In the event that particular rules/constraints have not been entered into the system (e.g., a particular holiday, work hours, or unknown examination type), it is possible that even in the first search (or in later ones), an appointment may be found that breaks a rule.

For example: a user plans for today, Friday, at 20:00, a CT abdominal examination using a barium contrast agent; on Monday a GI.IRR is planned for 08:00. The rule says: Abdominal CT with barium contrast agent either before an irrigation or six days thereafter. The system sets as a starting time Friday at 20:00, and no interval. The search algorithm now seeks an appointment time, but does not find one until Monday after the irrigation (no work hours are defined for Sat. and Sun.). However, this appointment time violates a rule.

In this situation, the system produces an interval warning message during the storing of the appointment. If two examinations are planned using the same equipment group to which a rule applies, this schedule cannot be carried out without problems because the appointment times are sought only for equipment groups, not for partial examinations.

Exemplary Rules/Constraints

The following information was determined based on research and interviews with medical personnel performed at the Kaiser-Franz-Josef Hospital, but is easily generalizable to other medical settings. This information relates to normal, routine operation, and not to acute or life-threatening situations.

General Information

Various constraints on the system involve general resources that are available to a medical facility. Equipment, layout, and arrangement constraints should be considered by the scheduling system. For example, at the KFJ Hospital, in the X-ray center, with the tomography center and mammography center, there are seventeen examination devices in six areas. Overlapping of equipment may be a factor as well, since it is possible for an apparatus to be assigned to two areas, but only one area can use it at a time (e.g., ultrasound apparatus for the ultrasound and mammography departments). Scheduling constraints must also be considered. There are often special days on which only particular examinations are carried out (and possibly at particular times).

Constraints pertaining to personnel must also be considered. For example, there may be more medical apparatuses available than there are trained technicians to use them; for this reason, the examinations should be planned so that a technical assistant is available to run a particular apparatus. Or a particular facility may only have a physician and technical assistant available on Monday, from 08:00 until 09:15, and, for example, on Wednesday from 08:00 to 09:00 there may be times at which other events are occurring, e.g., voluntary continuing education sessions, during which time no appointments may be scheduled in many areas.

Further constraints involve transportation of patients to examinations. For example, at one facility, each pavilion group has an automobile in which two lying and three seated patients, or six seated patients, can fit; thus, for example one cannot plan to take three lying patients from a pavilion group at the same time. However, it is quite probable that as many patients of a station will be given appointments at the same time as can be transported in an automobile.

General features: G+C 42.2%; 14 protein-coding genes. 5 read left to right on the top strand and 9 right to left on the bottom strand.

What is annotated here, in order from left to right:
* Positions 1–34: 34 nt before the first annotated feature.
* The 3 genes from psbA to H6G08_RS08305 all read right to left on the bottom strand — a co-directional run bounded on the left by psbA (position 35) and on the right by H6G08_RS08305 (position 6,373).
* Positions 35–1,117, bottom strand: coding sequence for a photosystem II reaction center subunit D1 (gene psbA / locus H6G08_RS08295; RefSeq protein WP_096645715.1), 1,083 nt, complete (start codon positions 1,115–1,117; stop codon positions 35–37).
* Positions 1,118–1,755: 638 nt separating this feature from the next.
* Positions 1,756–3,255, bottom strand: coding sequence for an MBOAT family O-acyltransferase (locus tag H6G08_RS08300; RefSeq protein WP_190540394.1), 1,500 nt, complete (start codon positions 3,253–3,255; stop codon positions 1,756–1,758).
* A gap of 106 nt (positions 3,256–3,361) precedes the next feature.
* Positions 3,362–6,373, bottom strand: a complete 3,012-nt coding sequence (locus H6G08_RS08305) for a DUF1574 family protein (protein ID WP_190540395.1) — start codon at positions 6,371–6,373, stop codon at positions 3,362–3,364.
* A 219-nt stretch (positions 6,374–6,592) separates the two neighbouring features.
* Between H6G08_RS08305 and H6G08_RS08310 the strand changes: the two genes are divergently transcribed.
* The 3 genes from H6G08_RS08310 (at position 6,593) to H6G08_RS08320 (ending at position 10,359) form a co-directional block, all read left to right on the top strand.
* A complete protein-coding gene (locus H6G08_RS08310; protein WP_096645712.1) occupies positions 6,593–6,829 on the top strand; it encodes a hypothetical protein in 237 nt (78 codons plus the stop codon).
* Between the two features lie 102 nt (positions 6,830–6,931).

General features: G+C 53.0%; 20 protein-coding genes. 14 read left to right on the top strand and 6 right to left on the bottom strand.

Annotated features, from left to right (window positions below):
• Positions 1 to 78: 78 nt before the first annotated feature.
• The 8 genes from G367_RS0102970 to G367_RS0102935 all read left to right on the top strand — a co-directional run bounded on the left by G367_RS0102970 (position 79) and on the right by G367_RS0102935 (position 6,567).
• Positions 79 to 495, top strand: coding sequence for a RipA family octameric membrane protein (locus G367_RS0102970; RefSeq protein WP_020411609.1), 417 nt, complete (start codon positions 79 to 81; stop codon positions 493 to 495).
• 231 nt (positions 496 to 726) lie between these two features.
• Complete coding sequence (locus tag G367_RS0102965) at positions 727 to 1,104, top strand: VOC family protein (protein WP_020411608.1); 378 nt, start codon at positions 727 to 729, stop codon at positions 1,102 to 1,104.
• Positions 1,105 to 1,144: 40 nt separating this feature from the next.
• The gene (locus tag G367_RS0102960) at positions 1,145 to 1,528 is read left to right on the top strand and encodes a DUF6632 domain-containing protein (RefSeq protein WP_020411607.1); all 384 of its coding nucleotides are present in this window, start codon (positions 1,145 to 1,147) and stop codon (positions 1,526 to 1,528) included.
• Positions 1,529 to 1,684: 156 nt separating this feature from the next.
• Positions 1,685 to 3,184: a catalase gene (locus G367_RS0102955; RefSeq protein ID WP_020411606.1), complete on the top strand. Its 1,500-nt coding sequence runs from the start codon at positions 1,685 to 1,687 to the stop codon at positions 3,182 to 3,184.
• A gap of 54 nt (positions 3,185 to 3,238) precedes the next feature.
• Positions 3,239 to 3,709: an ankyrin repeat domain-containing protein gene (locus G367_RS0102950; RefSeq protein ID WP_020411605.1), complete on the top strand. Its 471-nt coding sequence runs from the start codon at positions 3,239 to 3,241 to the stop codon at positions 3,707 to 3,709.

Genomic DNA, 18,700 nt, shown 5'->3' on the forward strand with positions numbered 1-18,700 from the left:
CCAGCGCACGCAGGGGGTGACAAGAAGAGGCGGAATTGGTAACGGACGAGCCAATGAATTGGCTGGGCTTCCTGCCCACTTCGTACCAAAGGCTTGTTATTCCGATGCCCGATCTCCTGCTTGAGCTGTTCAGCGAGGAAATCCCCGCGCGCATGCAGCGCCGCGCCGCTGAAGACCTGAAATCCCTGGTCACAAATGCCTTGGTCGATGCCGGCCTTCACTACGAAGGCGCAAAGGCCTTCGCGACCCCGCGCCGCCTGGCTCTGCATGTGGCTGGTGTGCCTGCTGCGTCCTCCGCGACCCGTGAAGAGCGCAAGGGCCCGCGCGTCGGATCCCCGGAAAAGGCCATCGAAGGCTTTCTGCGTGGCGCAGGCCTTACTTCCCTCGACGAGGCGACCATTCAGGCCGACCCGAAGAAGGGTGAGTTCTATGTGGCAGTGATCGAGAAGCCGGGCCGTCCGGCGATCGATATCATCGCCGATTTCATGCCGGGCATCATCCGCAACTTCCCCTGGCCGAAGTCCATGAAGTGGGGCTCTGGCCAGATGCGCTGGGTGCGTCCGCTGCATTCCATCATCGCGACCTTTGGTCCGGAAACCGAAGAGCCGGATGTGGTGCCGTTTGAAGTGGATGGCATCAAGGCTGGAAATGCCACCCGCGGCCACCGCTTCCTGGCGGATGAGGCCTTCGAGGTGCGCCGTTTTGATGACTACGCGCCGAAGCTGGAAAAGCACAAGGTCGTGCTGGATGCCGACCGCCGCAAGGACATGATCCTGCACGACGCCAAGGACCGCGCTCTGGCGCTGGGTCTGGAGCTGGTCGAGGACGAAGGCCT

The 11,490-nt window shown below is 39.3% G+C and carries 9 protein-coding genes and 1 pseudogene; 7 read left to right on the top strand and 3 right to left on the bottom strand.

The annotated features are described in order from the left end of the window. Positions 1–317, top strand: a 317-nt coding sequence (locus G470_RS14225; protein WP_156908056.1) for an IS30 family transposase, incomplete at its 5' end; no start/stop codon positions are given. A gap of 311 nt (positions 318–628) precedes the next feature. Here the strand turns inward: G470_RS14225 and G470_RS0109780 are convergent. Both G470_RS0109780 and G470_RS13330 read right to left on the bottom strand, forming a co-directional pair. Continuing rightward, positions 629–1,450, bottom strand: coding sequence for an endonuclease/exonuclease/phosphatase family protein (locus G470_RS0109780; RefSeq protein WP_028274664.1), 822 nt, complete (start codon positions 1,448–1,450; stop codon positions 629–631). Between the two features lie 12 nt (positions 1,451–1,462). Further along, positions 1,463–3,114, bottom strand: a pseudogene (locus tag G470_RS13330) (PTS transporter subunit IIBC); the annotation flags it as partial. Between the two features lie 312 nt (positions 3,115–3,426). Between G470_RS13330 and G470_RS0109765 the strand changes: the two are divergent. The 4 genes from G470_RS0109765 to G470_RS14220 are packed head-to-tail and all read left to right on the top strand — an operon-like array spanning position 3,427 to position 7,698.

All of these general constraints ideally should be included in the scheduling system.

In addition to organization level constraints, there are department-level constraints that must further be included in the scheduling system. The following department-level constraints exemplify the types of constraints that could be included for a particular facility.

CT Department

CT Department General Considerations

In a CT department, the following medical constraints could be integrated into the scheduling system:

    • CT using contrast agent containing barium before a stomach/intestinal examination or three to six days thereafter.
    • Angiography and CT with barium contrast agent not to be carried out on the same day.
    • IVU and CT with contrast agent are not to be done on the same day, if they are to be carried out separately. If they are to be combined (with administering of contrast agent), first the CT and then the IVU is carried out.
    • Endosonography before CT with oral contrast agent, or one day afterward.
    • One cannot perform an MR with contrast agent and a CT with contrast agent on the same day; at least one day must elapse.
    • For interventions, punctures, and drainages, the patient must have an empty stomach; for this reason, an appointment is set for the morning.

CT Department Organizational/Facility Specific Considerations

There may be additional constraints imposed by a particular facility related to a specific department. For example, there may be equipment and/or technical constraints that are integrated into the scheduling system. These might include specific functionalities of specific machines. At one exemplary facility in the CT department, e.g., biopsies can be carried out at an Apparatus 2, but these might be of longer duration (approximately 1 hour), whereas an osteo-CT (bone density measurements) might be performed only on an Apparatus 1.

The following illustrates a series of exemplary constraints that may be provided with respect to a CT department from the standpoint of a particular facility:

    • In the context of a follow-up exam, outpatients standardly receive a morning appointment. In-patients are given an appointment on the same day.
    • No reserve appointments are left open.
    • There are fixed appointments for certain stations; for example: radiation therapy Mondays, Wednesdays and Thursdays at 08:00 and 12:00; neurology daily at 15:00.
    • Certain examinations are made on particular days; for example, osteo-CT exams are always on Saturdays.